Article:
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Google Analytics Automated Dashboard and Case Studies


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Short presentation introducing an automated Google Analytics dashboard that provides robust data segmentation for a variety of important web metrics. Also included are Smithsonian Institution case studies showing how the resulting data and analysis were used to support and confirm progress toward institutional goals. From Museums and the Web 2013, Portland, OR.

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Google Analytics Automated Dashboard and Case Studies

  1. 1. Click Here For Customized DataGoogle Analytics Automated Dashboardand Case StudiesMW 20134/20/2013Brian AlpertWeb Analytics and SEM AnalystOffice of the CIOSmithsonian InstitutionEffie KapsalisHead of Web & New MediaSmithsonian ArchivesSmithsonian Institution
  2. 2. 2Topics• Web Analytics Process• GA Data Grabber• Data Grabber Dashboard• Case Studies• Dashboard copying for attendees
  3. 3. Web analytics step-by-step process Articulate your program‟s goals Decide strategies to achieve those goals Decide tactics to pursue the strategies Decide what and how to measure Benchmark to get a sense of what‟snormal3
  4. 4. 4GA Data Grabber (GADG) Extracts data from the GoogleAnalytics API Easy-to-use and customize Exceptional charting capabilities Commercial product 14 days free $300 per year Limited documentation and support Excel for Windows2003/2007/2010/2011 There are other GA automation tools GADG was chosen for its ease of useand charting
  5. 5. 5Data Grabber Dashboard „Engagement‟ metrics Visit Frequency Visit Length Visit Depth New vs. Returning Visits Bounce Rate Conversion Rate Search Engines A foundation to make data actionable “Key Trends and Insights” “Impact on Site/Museum” “Steps Being Taken” The easily updated, trended datamakes the dashboard a powerful tool.
  6. 6. 6Case Studies
  7. 7. Smithsonian Archives Smithsonian-History Goal One of SIA‟s goals: “become thedefinitive source on theSmithsonian‟s history” History content was segmented Compared visit-depth for ALL webvisitors to HISTORY visitors Data for high-visit-depth segmentwas remarkable Percentage of HISTORY visitswas 94% higher than ALL visits 1.21% average for ALL visits 2.35% average for HISTORY visitsHistory-contentvisitsAll visits
  8. 8. Smithsonian Archives Women‟s History Month Campaign Month-long, image-focused, crowdsourcing/outreachcampaign Pinterest, Facebook, Tumblr Goal: attract / engage audiences with“women in science” collections Compared all visits vs. “WHM social” visitsfor moderate / high visit frequencysegments Social media website visits are "streaky" –they reflect daily activity WHM segment exhibited higherpercentages of moderate (2-9) and high(10+) visit frequency Peaks as much as 2-4X higher Referral traffic from the targeted socialmedia sites increased by 52%WHM ‘social’visitsAll visitsWHM ‘social’visitsAll visits
  9. 9. 9Archives of American Art / Wikipedia Collaboration AAA wanted to make theircontent more accessible toyounger students They worked with Wikipediato expand their offerings We compared segments ofWikipedia visitors to othervisitors Wiki-referred visitors wereincreasingly less likely to(need to) visit the AAA sitemany times This contrasts with the stabletrend of all visitsAll visits, highfrequencyWikipedia visits,high frequency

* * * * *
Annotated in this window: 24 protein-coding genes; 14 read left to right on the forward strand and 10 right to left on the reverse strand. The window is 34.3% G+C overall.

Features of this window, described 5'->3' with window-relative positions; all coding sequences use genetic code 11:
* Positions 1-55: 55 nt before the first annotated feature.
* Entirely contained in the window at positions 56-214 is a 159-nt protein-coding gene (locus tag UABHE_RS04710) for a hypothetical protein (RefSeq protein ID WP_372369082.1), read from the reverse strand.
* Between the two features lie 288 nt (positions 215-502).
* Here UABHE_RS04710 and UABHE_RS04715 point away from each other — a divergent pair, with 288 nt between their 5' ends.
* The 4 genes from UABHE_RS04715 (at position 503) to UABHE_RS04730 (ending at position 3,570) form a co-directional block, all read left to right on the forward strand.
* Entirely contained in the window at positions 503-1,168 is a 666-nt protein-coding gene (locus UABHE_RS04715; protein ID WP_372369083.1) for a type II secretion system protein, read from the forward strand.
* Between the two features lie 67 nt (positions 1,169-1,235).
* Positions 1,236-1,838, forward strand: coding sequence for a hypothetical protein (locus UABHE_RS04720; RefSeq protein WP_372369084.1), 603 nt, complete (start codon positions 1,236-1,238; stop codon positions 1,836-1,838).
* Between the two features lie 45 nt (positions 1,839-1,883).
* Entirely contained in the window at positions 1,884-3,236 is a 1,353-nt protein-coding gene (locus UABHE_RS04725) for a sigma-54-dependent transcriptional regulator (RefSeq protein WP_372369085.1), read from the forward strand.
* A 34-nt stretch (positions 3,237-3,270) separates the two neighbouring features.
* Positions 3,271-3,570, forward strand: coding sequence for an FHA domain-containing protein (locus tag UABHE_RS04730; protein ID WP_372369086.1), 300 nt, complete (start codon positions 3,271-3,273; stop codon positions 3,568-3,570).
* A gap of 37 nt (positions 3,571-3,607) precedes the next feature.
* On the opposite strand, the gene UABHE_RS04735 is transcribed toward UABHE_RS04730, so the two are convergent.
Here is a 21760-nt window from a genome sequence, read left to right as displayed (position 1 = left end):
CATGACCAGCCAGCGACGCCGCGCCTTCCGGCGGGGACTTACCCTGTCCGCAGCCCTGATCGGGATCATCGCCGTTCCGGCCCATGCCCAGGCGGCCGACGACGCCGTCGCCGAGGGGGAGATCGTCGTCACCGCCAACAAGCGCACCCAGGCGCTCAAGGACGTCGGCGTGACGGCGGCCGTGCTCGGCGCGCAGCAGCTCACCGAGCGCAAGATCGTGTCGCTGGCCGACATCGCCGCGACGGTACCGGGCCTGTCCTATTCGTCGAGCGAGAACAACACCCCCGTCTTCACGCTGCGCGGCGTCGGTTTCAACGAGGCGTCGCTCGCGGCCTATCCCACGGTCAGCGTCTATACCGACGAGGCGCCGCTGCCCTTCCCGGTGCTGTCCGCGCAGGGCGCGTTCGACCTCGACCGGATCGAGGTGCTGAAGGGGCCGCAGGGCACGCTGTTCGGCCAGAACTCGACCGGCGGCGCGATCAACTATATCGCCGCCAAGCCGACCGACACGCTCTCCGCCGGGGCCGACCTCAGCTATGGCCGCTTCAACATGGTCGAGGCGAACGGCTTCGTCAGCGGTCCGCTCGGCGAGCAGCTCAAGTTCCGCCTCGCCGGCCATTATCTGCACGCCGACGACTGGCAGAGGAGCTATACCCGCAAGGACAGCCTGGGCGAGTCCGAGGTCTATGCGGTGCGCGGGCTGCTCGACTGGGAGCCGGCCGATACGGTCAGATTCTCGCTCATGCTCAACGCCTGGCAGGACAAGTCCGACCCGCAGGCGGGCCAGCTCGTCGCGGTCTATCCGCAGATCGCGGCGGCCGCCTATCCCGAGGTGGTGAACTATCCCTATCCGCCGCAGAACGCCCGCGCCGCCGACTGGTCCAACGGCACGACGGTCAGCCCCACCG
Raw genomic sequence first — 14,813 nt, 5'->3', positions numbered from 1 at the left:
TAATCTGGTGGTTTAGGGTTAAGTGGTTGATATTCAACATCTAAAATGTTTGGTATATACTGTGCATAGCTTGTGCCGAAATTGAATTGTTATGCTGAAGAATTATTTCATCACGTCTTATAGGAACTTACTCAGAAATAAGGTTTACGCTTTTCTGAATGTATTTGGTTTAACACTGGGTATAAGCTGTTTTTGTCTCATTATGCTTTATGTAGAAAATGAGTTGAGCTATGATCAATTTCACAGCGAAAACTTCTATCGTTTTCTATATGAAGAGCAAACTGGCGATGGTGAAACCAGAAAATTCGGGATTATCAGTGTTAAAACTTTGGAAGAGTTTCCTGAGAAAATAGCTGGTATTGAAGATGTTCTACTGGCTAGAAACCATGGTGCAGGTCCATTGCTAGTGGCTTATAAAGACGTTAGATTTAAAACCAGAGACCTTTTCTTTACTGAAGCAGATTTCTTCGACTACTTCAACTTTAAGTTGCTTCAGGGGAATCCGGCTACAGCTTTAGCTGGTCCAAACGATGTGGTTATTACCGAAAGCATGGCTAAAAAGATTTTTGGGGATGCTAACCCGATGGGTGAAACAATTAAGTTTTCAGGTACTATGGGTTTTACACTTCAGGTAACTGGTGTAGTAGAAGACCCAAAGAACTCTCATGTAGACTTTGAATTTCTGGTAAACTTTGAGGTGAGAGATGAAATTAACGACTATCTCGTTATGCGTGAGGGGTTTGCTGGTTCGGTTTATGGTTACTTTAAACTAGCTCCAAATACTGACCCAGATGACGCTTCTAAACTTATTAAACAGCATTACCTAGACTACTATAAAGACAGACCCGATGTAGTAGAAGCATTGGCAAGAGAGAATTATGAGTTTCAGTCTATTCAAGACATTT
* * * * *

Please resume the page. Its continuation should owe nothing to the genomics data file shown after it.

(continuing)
10. 10. 10Archives of American Art Wikipedia Case Study Wikipedia-referred visitors wereless likely to ask Smithsonianstaff for help via “contact us” Reduces the burden onSmithsonian staffers The same datapoint for twoother segments is shown Returning visitors Visitors from search enginesReturningvisitorsWikipediavisitorsVisitors fromsearch engines
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  13. 13. Is the trend statistically significant?• Control Limits Definition• Avinash’s blog post• ‘Instant Cognition’ (ClintIvy) blog postFour of thirteen datapointsare outside of the upperand lower control limitranges, 30% of the data.Is that enough to say yes,that‟s a statisticallysignificant trend? Theanswer is subjective, butarguably so.
  14. 14. All Visits data tells a nice story...14Minimal loyaltygroup (purple)downward trendindicatesimproving contentengagementHigh loyaltygroup (blue)upward trendindicates sameThis Impact of this Data on the Site or Program• This good-looking chart may indicate high content engagement and/or perceived value• This data may correlate to increasing conversion behaviorsActing on this Data• Identify moderate and high loyalty pages as a means of duplicating, or improving others• Examining conversion behaviors of these segments may yield addl insights• Correlating high bounce rate pages to one-time visits may yield addl insights• Test different content types in an attempt to move minimal visitors into moderate groupKey Trendsand Insights
  15. 15. 15This Impact of this Data on the Site or Program• Organic search listings are driving poorly-targeted traffic• Will result in decreased organic search performance over timeActing on this Data• Refocus title tags, meta-description tags and page content for important pages• Perform link analysis to see where other SEO improvements can be madeMinimalfrequency groupupward trendindicates organiclistings are notappropriatelytargetedModeratefrequency groupdownward trendindicates sameHigh frequencygroup trendingslightly downward,in contrast toprevious chart‟supward slopeKey Trendsand Insights…But applying segmentation tells a different story